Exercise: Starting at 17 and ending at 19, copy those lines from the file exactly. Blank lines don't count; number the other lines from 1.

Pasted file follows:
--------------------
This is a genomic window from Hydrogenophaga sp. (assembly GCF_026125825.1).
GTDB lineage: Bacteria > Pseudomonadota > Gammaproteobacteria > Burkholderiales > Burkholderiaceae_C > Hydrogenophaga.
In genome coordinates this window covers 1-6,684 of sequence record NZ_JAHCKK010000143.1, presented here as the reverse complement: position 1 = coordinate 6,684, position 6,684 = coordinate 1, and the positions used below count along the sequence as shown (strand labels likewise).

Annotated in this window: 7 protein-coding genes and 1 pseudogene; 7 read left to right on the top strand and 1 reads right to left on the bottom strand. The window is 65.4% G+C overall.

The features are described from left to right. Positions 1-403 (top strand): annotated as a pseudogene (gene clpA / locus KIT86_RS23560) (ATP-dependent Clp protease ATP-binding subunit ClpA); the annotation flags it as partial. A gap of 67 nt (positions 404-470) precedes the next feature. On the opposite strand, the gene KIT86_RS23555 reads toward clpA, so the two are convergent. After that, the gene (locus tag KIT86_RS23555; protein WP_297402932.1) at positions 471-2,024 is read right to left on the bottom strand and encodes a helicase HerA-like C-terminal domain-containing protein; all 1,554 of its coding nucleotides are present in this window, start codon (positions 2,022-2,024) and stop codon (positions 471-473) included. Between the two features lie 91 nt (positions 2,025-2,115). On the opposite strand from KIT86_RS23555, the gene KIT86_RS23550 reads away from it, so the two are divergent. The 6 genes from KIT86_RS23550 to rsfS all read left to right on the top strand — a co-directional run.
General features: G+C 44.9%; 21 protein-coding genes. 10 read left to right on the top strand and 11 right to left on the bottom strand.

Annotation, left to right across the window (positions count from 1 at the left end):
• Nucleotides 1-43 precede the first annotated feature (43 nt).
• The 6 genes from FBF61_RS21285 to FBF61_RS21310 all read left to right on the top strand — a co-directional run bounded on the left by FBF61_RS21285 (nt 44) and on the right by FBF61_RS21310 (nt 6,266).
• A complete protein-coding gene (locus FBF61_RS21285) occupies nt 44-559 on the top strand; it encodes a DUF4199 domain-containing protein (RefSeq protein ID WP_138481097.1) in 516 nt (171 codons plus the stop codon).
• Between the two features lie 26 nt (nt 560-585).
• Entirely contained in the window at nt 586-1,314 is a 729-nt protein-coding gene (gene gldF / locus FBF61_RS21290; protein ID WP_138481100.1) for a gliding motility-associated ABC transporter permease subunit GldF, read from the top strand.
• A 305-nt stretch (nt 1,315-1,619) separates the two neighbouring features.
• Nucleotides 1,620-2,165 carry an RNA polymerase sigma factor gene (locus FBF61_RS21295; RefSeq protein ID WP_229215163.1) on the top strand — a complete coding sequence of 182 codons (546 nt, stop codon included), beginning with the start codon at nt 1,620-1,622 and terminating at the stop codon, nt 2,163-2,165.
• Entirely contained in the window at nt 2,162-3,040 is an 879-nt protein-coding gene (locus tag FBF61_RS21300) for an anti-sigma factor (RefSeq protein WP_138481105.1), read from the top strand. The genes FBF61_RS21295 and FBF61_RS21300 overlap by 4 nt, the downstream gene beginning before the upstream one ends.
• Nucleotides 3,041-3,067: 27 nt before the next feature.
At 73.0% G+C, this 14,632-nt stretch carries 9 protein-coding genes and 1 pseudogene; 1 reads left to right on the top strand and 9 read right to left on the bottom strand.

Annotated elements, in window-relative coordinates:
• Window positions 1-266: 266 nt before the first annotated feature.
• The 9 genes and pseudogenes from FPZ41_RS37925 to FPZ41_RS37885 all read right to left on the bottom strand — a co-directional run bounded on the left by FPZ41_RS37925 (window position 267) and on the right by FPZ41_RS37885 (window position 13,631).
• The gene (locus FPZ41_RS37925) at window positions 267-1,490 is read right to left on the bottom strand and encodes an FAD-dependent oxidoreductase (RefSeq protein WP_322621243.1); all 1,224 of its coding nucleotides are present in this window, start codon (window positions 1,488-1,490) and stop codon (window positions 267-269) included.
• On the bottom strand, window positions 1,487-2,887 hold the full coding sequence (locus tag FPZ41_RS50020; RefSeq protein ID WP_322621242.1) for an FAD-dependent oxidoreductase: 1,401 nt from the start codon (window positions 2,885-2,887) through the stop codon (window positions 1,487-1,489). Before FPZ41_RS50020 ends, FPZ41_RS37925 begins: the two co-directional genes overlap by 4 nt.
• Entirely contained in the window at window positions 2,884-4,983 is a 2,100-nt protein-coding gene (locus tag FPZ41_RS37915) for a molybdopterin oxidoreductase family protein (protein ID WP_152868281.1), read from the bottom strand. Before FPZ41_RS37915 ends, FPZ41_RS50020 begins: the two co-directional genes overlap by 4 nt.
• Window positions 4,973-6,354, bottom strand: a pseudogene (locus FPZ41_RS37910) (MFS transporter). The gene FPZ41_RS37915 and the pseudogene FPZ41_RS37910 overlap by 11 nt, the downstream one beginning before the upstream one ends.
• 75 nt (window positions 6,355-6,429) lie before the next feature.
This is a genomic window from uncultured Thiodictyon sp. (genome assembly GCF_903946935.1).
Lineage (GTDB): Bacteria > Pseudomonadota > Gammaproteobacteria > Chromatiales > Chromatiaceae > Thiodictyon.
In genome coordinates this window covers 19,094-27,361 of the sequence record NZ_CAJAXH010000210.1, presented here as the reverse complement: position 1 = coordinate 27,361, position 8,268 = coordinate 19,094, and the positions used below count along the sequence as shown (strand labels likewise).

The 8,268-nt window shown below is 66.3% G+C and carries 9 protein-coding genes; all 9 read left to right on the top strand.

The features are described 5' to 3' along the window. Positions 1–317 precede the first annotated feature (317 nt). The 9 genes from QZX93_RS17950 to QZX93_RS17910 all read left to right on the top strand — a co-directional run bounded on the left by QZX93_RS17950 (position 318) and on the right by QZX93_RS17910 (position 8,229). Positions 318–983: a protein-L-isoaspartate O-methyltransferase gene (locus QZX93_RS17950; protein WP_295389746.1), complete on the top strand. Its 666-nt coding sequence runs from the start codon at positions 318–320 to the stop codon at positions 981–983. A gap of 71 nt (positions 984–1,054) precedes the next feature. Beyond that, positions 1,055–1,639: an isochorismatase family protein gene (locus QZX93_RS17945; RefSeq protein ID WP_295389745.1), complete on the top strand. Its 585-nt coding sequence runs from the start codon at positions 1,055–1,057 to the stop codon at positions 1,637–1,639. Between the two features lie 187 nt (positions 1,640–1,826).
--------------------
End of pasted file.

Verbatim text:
At 73.0% G+C, this 14,632-nt stretch carries 9 protein-coding genes and 1 pseudogene; 1 reads left to right on the top strand and 9 read right to left on the bottom strand.

Annotated elements, in window-relative coordinates:
• Window positions 1-266: 266 nt before the first annotated feature.